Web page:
Likewise early in 2008 we discovered that unfortunately somebody had used the expense claims for 2007 to light the Mayday wicker person.  And at the very end of that year, the Expenses Shed itself unexpectedly exploded after we needed to use it to store all those butane bottles, firewood and phosphorous.  Who'd have thought it?
And today I have to report the remarkable news that a dog got into my study and ate the expenses.
We managed to recover only the claim that was still in the dogs mouth.  I have had to enage in some serious document restoration, and resorted to some minor conjectures.  But the gist would appear to be that Drayton has put in a claim for a helicopter.  Since we have no need for a helicopter, and indeed there is no helicopter around that anyone can find, we have asked Drayton to return the money forthwith or face the full penalty of law.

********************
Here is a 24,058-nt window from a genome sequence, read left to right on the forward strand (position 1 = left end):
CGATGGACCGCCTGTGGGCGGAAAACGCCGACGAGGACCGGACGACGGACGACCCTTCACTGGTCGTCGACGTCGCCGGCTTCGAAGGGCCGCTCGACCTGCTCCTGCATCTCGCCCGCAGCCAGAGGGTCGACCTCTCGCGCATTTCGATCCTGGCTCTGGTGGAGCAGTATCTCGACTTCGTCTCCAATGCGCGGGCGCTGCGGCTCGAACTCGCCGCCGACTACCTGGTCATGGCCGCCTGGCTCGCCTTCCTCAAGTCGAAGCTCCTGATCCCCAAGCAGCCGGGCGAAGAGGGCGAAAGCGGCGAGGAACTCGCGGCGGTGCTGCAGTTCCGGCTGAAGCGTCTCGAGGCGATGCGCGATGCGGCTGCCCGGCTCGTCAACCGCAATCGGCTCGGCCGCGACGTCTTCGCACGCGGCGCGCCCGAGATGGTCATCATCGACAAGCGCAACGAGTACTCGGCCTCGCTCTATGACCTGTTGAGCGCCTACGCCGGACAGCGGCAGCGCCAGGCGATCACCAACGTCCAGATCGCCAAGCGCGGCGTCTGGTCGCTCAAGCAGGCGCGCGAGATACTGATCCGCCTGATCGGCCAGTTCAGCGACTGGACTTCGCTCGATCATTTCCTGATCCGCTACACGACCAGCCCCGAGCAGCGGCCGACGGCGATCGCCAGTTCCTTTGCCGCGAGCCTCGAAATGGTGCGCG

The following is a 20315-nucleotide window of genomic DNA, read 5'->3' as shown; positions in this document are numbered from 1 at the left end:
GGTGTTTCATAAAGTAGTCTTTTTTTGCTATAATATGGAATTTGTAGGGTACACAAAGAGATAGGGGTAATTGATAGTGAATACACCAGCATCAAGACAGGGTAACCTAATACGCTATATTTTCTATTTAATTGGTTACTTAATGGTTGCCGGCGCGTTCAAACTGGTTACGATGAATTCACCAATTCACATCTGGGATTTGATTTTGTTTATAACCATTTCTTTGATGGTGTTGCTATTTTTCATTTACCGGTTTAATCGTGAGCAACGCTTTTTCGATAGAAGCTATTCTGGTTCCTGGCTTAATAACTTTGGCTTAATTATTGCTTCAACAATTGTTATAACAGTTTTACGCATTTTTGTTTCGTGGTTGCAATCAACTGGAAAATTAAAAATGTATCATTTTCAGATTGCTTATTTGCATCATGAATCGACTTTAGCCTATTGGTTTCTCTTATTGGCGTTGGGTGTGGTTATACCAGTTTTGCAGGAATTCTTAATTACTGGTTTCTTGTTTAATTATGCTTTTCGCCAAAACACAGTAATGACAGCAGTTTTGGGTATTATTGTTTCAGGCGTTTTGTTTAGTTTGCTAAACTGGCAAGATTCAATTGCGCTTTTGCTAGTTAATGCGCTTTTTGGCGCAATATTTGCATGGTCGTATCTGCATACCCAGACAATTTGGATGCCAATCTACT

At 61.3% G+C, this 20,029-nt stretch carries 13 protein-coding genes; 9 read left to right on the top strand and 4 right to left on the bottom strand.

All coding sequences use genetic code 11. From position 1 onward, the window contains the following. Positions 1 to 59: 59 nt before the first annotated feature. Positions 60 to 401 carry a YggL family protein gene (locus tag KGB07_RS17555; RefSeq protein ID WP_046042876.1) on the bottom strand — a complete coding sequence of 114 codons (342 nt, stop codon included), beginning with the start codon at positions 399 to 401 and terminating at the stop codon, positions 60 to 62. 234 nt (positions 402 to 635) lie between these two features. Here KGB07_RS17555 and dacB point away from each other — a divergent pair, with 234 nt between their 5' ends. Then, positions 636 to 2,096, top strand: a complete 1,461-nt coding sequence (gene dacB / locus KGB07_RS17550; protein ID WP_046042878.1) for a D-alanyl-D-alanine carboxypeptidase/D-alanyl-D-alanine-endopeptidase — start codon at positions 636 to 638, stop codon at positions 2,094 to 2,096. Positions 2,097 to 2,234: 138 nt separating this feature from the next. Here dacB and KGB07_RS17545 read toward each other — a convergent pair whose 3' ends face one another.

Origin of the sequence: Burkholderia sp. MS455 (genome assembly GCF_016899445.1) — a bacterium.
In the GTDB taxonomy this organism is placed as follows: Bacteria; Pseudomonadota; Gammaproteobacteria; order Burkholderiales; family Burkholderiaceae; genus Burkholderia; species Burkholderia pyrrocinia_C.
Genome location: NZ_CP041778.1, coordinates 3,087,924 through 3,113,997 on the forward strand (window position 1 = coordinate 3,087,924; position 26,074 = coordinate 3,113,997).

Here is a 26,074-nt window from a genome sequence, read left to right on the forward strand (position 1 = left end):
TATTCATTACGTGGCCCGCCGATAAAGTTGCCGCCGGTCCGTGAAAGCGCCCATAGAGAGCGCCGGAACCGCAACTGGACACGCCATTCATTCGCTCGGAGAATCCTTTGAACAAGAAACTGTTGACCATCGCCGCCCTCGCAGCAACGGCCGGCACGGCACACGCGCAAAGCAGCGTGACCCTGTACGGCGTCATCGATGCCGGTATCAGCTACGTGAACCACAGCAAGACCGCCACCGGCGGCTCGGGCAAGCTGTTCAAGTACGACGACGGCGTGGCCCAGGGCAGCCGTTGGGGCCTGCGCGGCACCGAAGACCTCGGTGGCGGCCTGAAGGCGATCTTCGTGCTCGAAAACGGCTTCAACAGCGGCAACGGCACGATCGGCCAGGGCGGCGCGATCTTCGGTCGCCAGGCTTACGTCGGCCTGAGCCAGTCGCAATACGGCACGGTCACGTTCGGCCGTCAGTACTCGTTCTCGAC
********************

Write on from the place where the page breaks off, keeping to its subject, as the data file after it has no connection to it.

Some Beaker People have suggested that we should hold expenses on-line in future, and possibly publish them on this website.  Definitely an idea we should consider.  Paper's all very well, but for real potential for creative amendment there's nothing like a computer.  

Thursday 29 October 2009

Human Rights and Waxing Gibbons

Now you couldn't get a group of people more interested than the Husborne Crawley Beaker Folk when it comes to human rights.  From dawn to dusk we are watching anxiously to ensure that no-one's rights are infringed by anyone else's, no matter how much the rights concerned may appear to conflict.  For example, when Bildad's right to play the banjo at 3am clashed with my right to have a good night sleep, we were able to encourage Wilpo's right to smash banjos to resolve the issue.
But today I had a lawyer turned up on the doorstep.  She said that by locking Bloodwort and Ludwick up in the Gulfing Room for nine hours, we were interfering with their rights to be bullying, fascist bores and that she would see us in court.